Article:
PhD in Political Science
The Graduate Program in Political Science offers an intellectually stimulating and collegial environment for the training of PhD candidates and enrolls roughly six students a year to the program. A richly diverse community of scholars comprise the Graduate Faculty in Political Science at Boston University and students may also take advantage of the broader resources in the Boston area. Entering students must have a BA or an MA. The program trains students in research and teaching methods, and prepares them for positions in academia, research institutions, and government agencies such as the State Department.
When selecting courses, students must have advance approval of the major professor and the Director of Graduate Studies in the Department of Political Science.
Students admitted to the PhD program are required to complete 16 graduate-level courses (64 credits). Students entering the program from Boston University’s BA/MA program will be able to transfer over some of their credits. These students should schedule a meeting with the Director of Graduate Studies to resolve this question as soon after arrival as possible.
Selection of these courses must be approved by the student’s major professor and the Director of Graduate Studies in the Department of Political Science. Courses may be drawn from the offerings of this and related departments subject to the following requirements.
Students entering the program must develop a minimum level of competence in at least three of the five subfields of Political Science. The five Core Seminars are the following:
- PO 711 Approaches to the Study of American Politics
- PO 741 Public Policy Analysis
- PO 751 Approaches to the Study of Comparative Politics
- PO 771 Approaches to the Study of International Relations
- PO 791 Approaches to the Study of Political Theory
All students enrolled in the PhD program must fulfill a methodology requirement. This consists of two courses: PO 840 Political Analysis and PO 841 Quantitative Research Methods. Students may petition the DGS to replace either of these courses with an equivalent course in the Mathematics or Sociology Departments.
Major Field, Minor Field, and Subfield
Students must develop a high level of competence in one major and one minor field as well as mastery of one subfield within the major area in which dissertation work is planned. This requirement is normally fulfilled through courses, seminars, and directed studies, as well as through independent reading by the student. In addition, students are encouraged to take courses offered in related disciplines such as economics, philosophy, psychology, sociology, and history. Such course selections vary according to the student’s overall program and must be planned in consultation with the student’s advisor.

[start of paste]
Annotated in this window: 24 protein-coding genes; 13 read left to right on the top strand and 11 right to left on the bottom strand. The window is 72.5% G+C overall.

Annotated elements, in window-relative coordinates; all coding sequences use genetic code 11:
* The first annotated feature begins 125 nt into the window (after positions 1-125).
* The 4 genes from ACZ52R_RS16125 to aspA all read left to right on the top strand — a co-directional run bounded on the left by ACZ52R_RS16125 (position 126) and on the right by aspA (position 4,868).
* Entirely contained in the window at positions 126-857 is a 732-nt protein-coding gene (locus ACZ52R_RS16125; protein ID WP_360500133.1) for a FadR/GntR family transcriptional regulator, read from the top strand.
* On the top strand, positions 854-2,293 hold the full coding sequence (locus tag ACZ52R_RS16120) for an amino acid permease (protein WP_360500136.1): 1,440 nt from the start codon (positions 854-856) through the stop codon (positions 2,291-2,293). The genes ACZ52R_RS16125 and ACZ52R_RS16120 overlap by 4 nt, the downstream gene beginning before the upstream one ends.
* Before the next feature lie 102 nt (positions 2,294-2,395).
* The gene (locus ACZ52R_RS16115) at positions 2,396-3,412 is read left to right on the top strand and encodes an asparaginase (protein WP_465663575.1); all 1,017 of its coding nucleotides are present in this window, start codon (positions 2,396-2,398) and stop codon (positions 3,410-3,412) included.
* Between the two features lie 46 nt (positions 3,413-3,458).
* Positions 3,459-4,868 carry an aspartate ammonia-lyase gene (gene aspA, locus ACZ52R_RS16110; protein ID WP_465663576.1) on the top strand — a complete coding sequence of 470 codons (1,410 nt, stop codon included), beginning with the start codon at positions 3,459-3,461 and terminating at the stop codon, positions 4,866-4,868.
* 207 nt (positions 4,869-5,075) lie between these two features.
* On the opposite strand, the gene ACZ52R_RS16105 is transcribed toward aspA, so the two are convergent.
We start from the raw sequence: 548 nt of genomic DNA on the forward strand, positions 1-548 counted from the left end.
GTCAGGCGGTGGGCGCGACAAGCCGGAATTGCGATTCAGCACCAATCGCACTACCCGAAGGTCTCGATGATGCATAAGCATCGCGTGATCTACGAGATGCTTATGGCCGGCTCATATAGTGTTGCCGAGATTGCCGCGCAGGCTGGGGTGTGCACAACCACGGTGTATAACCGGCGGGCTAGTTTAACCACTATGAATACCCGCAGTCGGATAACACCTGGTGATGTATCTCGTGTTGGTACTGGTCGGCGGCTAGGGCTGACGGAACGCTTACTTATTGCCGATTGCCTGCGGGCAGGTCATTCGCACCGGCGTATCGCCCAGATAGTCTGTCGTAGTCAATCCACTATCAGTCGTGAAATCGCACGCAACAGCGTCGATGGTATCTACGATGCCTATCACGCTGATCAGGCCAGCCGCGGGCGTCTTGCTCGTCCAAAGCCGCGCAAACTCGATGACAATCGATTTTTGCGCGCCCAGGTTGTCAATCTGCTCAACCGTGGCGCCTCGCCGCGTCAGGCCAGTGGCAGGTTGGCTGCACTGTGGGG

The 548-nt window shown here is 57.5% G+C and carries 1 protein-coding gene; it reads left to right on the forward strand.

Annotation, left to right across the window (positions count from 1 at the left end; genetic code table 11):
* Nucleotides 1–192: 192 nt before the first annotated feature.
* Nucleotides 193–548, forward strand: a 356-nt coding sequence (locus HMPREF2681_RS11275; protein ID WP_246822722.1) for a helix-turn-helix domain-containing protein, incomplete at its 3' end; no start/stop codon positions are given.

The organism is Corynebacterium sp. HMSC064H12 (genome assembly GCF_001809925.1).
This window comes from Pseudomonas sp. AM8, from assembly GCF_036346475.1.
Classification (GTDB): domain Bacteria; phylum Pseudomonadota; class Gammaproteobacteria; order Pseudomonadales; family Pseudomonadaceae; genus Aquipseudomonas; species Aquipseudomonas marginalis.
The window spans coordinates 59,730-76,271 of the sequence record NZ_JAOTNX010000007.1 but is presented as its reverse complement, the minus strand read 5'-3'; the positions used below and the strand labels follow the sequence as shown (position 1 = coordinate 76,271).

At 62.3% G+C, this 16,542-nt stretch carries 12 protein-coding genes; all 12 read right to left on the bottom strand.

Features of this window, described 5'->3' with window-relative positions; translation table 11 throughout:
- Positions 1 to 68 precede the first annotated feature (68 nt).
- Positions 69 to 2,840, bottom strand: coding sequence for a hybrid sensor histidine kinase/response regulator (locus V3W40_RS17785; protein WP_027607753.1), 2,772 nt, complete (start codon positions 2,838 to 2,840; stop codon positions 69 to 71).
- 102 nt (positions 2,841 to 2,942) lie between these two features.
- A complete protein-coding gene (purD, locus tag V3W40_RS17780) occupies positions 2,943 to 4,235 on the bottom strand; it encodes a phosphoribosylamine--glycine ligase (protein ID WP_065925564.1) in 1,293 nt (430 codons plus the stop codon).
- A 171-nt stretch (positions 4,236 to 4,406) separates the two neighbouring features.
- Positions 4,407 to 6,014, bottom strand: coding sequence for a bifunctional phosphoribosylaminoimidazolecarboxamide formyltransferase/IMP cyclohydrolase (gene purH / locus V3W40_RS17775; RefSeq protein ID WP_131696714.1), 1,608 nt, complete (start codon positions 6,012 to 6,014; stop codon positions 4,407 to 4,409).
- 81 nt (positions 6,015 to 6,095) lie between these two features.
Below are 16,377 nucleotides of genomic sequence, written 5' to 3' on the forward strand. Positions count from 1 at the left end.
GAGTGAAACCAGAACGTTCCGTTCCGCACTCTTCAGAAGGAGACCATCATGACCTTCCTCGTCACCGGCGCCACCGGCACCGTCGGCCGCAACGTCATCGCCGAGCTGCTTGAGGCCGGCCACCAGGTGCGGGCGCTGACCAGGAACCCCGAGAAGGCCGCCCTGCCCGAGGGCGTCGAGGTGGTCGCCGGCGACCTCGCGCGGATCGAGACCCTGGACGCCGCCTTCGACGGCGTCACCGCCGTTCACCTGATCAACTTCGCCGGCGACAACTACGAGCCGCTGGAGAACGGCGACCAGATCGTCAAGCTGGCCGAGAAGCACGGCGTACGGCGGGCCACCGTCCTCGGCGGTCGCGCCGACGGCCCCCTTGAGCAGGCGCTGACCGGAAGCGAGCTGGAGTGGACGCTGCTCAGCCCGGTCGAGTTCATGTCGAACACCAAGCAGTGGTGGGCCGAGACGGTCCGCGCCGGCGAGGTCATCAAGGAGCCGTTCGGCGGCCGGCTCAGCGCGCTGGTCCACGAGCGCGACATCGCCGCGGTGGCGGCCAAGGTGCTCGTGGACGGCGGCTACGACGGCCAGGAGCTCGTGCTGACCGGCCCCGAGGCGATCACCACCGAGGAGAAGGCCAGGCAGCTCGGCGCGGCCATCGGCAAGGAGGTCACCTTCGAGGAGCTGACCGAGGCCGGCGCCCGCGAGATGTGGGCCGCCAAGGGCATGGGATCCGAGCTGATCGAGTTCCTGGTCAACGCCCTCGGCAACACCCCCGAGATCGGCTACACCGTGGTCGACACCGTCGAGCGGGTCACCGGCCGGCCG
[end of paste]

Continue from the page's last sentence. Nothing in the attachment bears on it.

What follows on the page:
There is no general foreign language requirement for the PhD. However, those students whose research project requires the understanding of a foreign language may be required to demonstrate proficiency in a second language.
Qualifying Examinations and Second-Year Paper
In their second year, students must submit and have approved an independent research paper of high quality. Typically, this will involve the substantial revision, expansion, and polishing of a graduate seminar paper. The paper must be approved by a committee of three faculty members chosen by the department.
After the second-year paper is approved, and students have completed coursework, qualifying examinations are given in the major field, subfield, and minor field. Examinations take two days, one day for the major field and one day for the minor field. These written examinations are graded by a committee of three examining professors chosen by the department. After passing the qualifying examinations and completing the second-year paper requirement, students proceed to their dissertation work.
Dissertation and Final Oral Examination
Candidates shall demonstrate their abilities for independent study in a dissertation representing original research or creative scholarship. A prospectus for the dissertation must be completed and approved by the readers, the director of graduate studies, and the department chair/program director within one year of completing qualifying examinations. Candidates must undergo a final oral examination in which they defend their dissertation as valuable contributions to knowledge in their fields and demonstrate a mastery of their fields of specialization in relation to their dissertation. All portions of the dissertation and final oral examination must be completed as outlined in the GRS General Requirements for the Doctor of Philosophy Degree.
Any student who has successfully completed all course requirements and has either passed the qualifying exam or written a formal thesis may request that a terminal master’s degree be granted.